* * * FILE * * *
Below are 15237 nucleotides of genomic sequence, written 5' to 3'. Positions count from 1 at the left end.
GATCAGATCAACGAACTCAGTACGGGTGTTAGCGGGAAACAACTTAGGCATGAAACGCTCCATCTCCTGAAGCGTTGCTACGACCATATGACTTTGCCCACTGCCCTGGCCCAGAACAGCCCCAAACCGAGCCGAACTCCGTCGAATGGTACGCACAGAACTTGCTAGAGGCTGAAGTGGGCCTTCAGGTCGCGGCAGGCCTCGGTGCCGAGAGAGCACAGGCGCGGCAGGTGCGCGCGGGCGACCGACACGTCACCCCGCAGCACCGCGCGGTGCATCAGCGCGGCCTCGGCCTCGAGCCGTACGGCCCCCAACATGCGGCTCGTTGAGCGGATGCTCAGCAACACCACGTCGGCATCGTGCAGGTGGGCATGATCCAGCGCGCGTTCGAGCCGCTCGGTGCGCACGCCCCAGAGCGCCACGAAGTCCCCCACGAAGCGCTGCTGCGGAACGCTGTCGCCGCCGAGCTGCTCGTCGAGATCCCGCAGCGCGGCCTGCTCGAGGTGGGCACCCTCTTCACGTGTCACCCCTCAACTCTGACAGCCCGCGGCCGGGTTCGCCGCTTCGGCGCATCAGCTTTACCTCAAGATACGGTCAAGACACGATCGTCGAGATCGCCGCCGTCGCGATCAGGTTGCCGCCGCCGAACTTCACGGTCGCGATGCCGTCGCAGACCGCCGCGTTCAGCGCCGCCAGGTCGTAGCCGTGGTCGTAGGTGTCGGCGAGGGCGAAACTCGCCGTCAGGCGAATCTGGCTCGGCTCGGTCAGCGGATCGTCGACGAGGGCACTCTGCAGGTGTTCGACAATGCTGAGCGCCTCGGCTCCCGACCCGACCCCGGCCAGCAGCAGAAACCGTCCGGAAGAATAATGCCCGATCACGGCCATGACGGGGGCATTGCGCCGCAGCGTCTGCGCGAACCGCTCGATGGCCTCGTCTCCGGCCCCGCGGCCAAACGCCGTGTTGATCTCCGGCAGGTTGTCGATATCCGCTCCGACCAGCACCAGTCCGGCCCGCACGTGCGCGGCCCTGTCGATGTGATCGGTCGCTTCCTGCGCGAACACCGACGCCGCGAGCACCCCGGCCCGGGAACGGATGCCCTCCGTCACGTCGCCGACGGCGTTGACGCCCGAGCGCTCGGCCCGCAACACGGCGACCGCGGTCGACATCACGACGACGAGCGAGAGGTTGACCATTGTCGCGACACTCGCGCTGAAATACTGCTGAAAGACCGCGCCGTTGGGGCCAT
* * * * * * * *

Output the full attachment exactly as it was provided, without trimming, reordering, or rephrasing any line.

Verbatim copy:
Below are 15237 nucleotides of genomic sequence, written 5' to 3'. Positions count from 1 at the left end.
GATCAGATCAACGAACTCAGTACGGGTGTTAGCGGGAAACAACTTAGGCATGAAACGCTCCATCTCCTGAAGCGTTGCTACGACCATATGACTTTGCCCACTGCCCTGGCCCAGAACAGCCCCAAACCGAGCCGAACTCCGTCGAATGGTACGCACAGAACTTGCTAGAGGCTGAAGTGGGCCTTCAGGTCGCGGCAGGCCTCGGTGCCGAGAGAGCACAGGCGCGGCAGGTGCGCGCGGGCGACCGACACGTCACCCCGCAGCACCGCGCGGTGCATCAGCGCGGCCTCGGCCTCGAGCCGTACGGCCCCCAACATGCGGCTCGTTGAGCGGATGCTCAGCAACACCACGTCGGCATCGTGCAGGTGGGCATGATCCAGCGCGCGTTCGAGCCGCTCGGTGCGCACGCCCCAGAGCGCCACGAAGTCCCCCACGAAGCGCTGCTGCGGAACGCTGTCGCCGCCGAGCTGCTCGTCGAGATCCCGCAGCGCGGCCTGCTCGAGGTGGGCACCCTCTTCACGTGTCACCCCTCAACTCTGACAGCCCGCGGCCGGGTTCGCCGCTTCGGCGCATCAGCTTTACCTCAAGATACGGTCAAGACACGATCGTCGAGATCGCCGCCGTCGCGATCAGGTTGCCGCCGCCGAACTTCACGGTCGCGATGCCGTCGCAGACCGCCGCGTTCAGCGCCGCCAGGTCGTAGCCGTGGTCGTAGGTGTCGGCGAGGGCGAAACTCGCCGTCAGGCGAATCTGGCTCGGCTCGGTCAGCGGATCGTCGACGAGGGCACTCTGCAGGTGTTCGACAATGCTGAGCGCCTCGGCTCCCGACCCGACCCCGGCCAGCAGCAGAAACCGTCCGGAAGAATAATGCCCGATCACGGCCATGACGGGGGCATTGCGCCGCAGCGTCTGCGCGAACCGCTCGATGGCCTCGTCTCCGGCCCCGCGGCCAAACGCCGTGTTGATCTCCGGCAGGTTGTCGATATCCGCTCCGACCAGCACCAGTCCGGCCCGCACGTGCGCGGCCCTGTCGATGTGATCGGTCGCTTCCTGCGCGAACACCGACGCCGCGAGCACCCCGGCCCGGGAACGGATGCCCTCCGTCACGTCGCCGACGGCGTTGACGCCCGAGCGCTCGGCCCGCAACACGGCGACCGCGGTCGACATCACGACGACGAGCGAGAGGTTGACCATTGTCGCGACACTCGCGCTGAAATACTGCTGAAAGACCGCGCCGTTGGGGCCAT